Since the beginning of the COVID pandemic, cyberattacks have become increasingly frequent and sophisticated, looking to leverage a changing IT landscape that resulted as government agencies and their IT teams worked to enable the “new normal” of a distributed workforce.
The government, military, and the government contracting industry are working to adapt to this increasingly active and advanced enemy. Mandated checklists and processes like Security Technical Implementation Guides (STIGs), CIS (Center for Internet Security), and CMMC (Cybersecurity Maturity Model Certification) seek to simplify and standardize security practices in the government and defense industrial base (DIB).
But, while they cover the “what,” “why,” and “how” of protecting government assets, what about the “who?”
With nearly 600,000 unfilled cyber jobs across the U.S., the cybersecurity workforce shortage is proving especially dire in the public sector. The pay and perks in the private sector are a huge draw for the workforce, making it difficult for the government and military to compete for skilled cybersecurity professionals. So, what can the government do?
There are three ways in which the government and military can overcome the problems caused by the cyber workforce shortage:
Grow a cyber workforce
The first solution is to recruit and train a new army of cyberwarriors, which is something the government is actively working to accomplish with new legislation.
Last month, U.S. Senators Jacky Rosen (D-NV) and Marsha Blackburn (R-TN) introduced the Cyber Ready Workforce Act, a bipartisan bill to establish a grant program within the Department of Labor to support the creation, implementation, and expansion of registered apprenticeship programs in cybersecurity. This legislation enables the Secretary of Labor to award grants on a competitive basis to support the creation, implementation, and expansion of registered apprenticeship programs in cybersecurity. Support services may also include career counseling, mentorship, and assistance with transportation, housing, and childcare costs.
“When it comes to establishing and maintaining security controls such as those defined by STIGs, CIS, and CMMC, a bot is the best person for the job.”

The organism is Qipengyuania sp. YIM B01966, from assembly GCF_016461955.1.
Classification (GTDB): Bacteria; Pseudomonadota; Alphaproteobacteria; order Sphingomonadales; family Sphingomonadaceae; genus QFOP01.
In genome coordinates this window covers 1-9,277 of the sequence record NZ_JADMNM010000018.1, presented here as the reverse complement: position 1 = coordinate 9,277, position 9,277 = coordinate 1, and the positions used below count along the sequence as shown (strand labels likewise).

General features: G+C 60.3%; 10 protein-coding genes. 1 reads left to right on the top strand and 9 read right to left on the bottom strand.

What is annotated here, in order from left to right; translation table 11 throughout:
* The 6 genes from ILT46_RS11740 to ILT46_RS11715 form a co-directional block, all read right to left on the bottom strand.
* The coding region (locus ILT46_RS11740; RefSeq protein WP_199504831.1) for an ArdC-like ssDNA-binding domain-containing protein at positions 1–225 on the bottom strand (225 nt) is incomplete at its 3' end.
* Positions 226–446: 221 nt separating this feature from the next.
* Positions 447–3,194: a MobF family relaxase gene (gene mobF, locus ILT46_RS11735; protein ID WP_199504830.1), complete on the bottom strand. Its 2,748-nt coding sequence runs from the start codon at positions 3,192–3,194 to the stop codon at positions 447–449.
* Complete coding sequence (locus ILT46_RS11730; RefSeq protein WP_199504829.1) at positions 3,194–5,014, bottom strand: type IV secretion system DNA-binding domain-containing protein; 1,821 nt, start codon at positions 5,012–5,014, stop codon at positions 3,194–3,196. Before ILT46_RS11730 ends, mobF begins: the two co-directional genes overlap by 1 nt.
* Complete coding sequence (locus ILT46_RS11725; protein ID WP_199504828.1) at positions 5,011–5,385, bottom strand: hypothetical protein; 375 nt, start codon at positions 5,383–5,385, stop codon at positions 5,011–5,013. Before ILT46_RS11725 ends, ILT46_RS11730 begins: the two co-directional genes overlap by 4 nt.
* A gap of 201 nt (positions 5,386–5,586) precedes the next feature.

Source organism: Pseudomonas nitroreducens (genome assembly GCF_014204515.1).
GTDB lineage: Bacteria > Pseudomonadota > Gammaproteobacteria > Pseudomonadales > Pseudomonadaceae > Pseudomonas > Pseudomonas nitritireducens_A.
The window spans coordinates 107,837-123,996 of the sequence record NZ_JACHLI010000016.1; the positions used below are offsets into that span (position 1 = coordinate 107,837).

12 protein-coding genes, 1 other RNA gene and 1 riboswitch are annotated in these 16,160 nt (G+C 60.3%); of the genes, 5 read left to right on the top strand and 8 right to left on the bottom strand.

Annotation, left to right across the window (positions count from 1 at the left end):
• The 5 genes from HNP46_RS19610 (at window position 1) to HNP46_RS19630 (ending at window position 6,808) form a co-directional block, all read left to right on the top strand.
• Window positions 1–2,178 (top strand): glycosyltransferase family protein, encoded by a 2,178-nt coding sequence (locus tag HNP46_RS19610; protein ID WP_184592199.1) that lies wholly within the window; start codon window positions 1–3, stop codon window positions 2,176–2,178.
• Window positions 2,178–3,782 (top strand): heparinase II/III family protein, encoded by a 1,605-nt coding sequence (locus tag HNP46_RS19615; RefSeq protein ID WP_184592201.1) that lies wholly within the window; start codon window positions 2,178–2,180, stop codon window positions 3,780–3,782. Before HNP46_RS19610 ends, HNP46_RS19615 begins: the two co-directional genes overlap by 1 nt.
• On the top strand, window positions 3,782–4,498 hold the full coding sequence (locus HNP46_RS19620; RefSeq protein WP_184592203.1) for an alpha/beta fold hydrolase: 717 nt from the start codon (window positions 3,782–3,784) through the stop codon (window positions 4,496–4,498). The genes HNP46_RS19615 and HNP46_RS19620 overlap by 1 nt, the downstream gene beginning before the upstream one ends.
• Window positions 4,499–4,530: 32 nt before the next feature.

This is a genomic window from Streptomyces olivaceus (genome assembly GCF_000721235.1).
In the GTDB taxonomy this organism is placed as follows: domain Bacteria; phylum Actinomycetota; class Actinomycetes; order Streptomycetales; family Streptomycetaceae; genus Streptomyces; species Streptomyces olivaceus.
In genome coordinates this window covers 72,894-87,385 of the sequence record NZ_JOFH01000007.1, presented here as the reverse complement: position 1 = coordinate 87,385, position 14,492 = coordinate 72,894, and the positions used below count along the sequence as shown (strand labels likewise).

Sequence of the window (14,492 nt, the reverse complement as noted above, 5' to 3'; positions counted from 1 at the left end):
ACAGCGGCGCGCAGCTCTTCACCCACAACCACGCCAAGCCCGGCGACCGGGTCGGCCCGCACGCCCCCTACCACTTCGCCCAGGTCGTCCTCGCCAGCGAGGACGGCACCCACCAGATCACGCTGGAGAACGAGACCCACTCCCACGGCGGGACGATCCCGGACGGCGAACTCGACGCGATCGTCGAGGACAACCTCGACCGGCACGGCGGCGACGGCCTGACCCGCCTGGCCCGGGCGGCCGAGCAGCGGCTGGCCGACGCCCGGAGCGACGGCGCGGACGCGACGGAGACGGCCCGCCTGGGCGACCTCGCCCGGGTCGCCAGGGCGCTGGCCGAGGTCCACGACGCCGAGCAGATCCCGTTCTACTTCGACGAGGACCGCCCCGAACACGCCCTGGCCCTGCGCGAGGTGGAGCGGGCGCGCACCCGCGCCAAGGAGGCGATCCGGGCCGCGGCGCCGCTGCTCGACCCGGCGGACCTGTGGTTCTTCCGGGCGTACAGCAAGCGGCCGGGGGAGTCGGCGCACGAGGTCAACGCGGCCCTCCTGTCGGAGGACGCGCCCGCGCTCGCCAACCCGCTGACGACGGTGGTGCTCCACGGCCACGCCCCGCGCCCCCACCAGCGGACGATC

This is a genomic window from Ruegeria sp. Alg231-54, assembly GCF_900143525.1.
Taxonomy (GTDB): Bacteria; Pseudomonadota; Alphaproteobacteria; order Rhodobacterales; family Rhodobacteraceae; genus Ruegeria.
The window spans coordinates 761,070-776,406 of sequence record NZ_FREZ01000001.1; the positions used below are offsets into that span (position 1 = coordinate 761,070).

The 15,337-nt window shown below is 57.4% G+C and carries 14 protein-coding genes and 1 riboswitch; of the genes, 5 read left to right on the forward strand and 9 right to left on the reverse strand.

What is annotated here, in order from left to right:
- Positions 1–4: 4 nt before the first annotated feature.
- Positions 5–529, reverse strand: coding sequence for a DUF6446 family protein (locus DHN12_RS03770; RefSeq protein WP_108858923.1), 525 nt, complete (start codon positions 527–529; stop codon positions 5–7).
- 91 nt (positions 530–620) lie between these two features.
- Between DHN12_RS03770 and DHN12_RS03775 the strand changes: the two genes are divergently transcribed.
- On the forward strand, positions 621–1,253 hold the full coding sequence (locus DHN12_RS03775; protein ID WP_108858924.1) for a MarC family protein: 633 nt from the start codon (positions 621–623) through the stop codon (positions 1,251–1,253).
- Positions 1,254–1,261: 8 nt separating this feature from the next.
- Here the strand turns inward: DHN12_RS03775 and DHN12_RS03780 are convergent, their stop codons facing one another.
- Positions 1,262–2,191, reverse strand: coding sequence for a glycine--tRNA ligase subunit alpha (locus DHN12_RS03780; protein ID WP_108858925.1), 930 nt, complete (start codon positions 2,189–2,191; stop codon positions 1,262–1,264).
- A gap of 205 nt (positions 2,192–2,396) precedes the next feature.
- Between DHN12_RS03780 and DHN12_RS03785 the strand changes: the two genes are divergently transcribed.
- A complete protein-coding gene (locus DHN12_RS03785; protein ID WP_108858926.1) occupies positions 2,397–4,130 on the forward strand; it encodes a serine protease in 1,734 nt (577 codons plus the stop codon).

While the Cyber Ready Workforce Act is not the first piece of legislation of this kind to be introduced, it may be the first to succeed with the current environment and two recent bipartisan attempts to make it happen.
Train to fight
If recruiting a cyber workforce takes too long, some agencies and military organizations may elect to retrain existing personnel to be cyberwarriors, instead. For example, the U.S. Army is not waiting for the Department of Labor to create an apprentice program. Instead, they are tailoring their cyber training to the knowledge and talents of their workforce right now.
A new approach to training will see the U.S. Army provide tailored cyber training to personnel based on digital knowledge and responsibilities. As a result, those individuals with more knowledge can be optimized to serve as leaders for other digital users. And those with less propensity can be trained to the level needed to do their jobs safely. The training will include artificial intelligence, machine learning, and deep learning, along with automation.
By instilling proper data literacy in the right personnel, the Army can develop an ecosystem of professionals to make as many data-based decisions as possible.
Automate wherever possible
When it comes to establishing and maintaining security controls such as those defined by STIGs, CIS, and CMMC, a bot is the best person for the job. Anyone who has worked in cybersecurity knows that manual security updates to existing applications and systems can sometimes be delayed by months due to backlogs and software conflicts.
“When you free your people to do the things humans do best…everyone is happier, quality goes up, and people stay longer in their jobs.”
Today’s leading cybersecurity automation solution in the Federal workspace can reduce initial hardening time by 90 percent while eliminating 70 percent of the costs. It can also speed the security process, helping you achieve authority to operate (ATO) in hours, not weeks.
Automation is a powerful tool for combating the shortage of cybersecurity personnel you need to harden your systems and lock down data, but there is another benefit. When you free your people to do the things humans do best—addressing those backlogs that take critical thinking skills to complete, for example—everyone is happier, quality goes up, and people stay longer in their jobs.
But which government cybersecurity processes can be automated to deliver the maximum benefit to the government?
Identifying automation targets
While the difficult work of securing government networks and data may not necessarily be something that can be entirely outsourced to bots and automated, there are some compliance processes that would make excellent targets for automation.
For example, here are four significant areas where automation can be applied to provide a real advantage to the operationalization of cyber compliance within the DoD, specifically:
1) Automate and reduce the effort/errors in merging non-technical CKL data with machine-generated technical data.
2) Automate and simplify the production and input of compliance data into eMASS.
3) Automate and reduce the effort to produce, name, and store fully populated STIG Viewer Checklist in bulk (by the 1,000s).
4) Provide complete CKL data to SIEM data feeds so that complete compliance data is easily accessible through integrated enterprise dashboards.
To learn more about how automation can streamline and optimize compliance processes within the government, click HERE to register for the upcoming Webinar, “RMF acceleration through eMASS Automation.”